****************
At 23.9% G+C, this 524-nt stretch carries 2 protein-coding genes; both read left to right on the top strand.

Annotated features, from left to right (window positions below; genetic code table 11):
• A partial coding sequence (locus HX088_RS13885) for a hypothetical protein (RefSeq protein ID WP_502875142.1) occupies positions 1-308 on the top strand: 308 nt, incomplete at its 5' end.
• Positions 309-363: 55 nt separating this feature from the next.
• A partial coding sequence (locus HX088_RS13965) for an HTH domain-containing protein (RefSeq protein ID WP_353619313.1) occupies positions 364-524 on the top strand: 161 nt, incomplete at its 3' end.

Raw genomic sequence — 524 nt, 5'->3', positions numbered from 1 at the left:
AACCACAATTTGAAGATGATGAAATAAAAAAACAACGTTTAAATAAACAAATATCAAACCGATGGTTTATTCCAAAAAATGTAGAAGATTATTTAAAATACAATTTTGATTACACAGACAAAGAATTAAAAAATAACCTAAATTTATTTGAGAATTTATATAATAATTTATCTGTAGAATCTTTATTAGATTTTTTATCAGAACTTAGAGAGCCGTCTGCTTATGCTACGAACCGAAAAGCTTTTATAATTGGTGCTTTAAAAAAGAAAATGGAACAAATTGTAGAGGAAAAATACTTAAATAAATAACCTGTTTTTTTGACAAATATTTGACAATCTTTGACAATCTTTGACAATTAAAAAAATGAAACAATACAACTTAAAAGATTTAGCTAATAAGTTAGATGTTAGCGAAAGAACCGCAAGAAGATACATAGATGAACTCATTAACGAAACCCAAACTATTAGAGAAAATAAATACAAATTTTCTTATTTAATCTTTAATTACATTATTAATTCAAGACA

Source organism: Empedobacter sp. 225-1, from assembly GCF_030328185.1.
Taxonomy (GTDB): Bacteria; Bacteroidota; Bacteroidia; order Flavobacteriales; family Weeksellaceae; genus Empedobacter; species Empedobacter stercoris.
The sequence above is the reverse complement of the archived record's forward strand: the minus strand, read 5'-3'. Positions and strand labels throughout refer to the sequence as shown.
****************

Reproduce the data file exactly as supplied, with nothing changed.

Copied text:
At 23.9% G+C, this 524-nt stretch carries 2 protein-coding genes; both read left to right on the top strand.

Annotated features, from left to right (window positions below; genetic code table 11):
• A partial coding sequence (locus HX088_RS13885) for a hypothetical protein (RefSeq protein ID WP_502875142.1) occupies positions 1-308 on the top strand: 308 nt, incomplete at its 5' end.
• Positions 309-363: 55 nt separating this feature from the next.
• A partial coding sequence (locus HX088_RS13965) for an HTH domain-containing protein (RefSeq protein ID WP_353619313.1) occupies positions 364-524 on the top strand: 161 nt, incomplete at its 3' end.

Raw genomic sequence — 524 nt, 5'->3', positions numbered from 1 at the left:
AACCACAATTTGAAGATGATGAAATAAAAAAACAACGTTTAAATAAACAAATATCAAACCGATGGTTTATTCCAAAAAATGTAGAAGATTATTTAAAATACAATTTTGATTACACAGACAAAGAATTAAAAAATAACCTAAATTTATTTGAGAATTTATATAATAATTTATCTGTAGAATCTTTATTAGATTTTTTATCAGAACTTAGAGAGCCGTCTGCTTATGCTACGAACCGAAAAGCTTTTATAATTGGTGCTTTAAAAAAGAAAATGGAACAAATTGTAGAGGAAAAATACTTAAATAAATAACCTGTTTTTTTGACAAATATTTGACAATCTTTGACAATCTTTGACAATTAAAAAAATGAAACAATACAACTTAAAAGATTTAGCTAATAAGTTAGATGTTAGCGAAAGAACCGCAAGAAGATACATAGATGAACTCATTAACGAAACCCAAACTATTAGAGAAAATAAATACAAATTTTCTTATTTAATCTTTAATTACATTATTAATTCAAGACA

Source organism: Empedobacter sp. 225-1, from assembly GCF_030328185.1.
Taxonomy (GTDB): Bacteria; Bacteroidota; Bacteroidia; order Flavobacteriales; family Weeksellaceae; genus Empedobacter; species Empedobacter stercoris.
The sequence above is the reverse complement of the archived record's forward strand: the minus strand, read 5'-3'. Positions and strand labels throughout refer to the sequence as shown.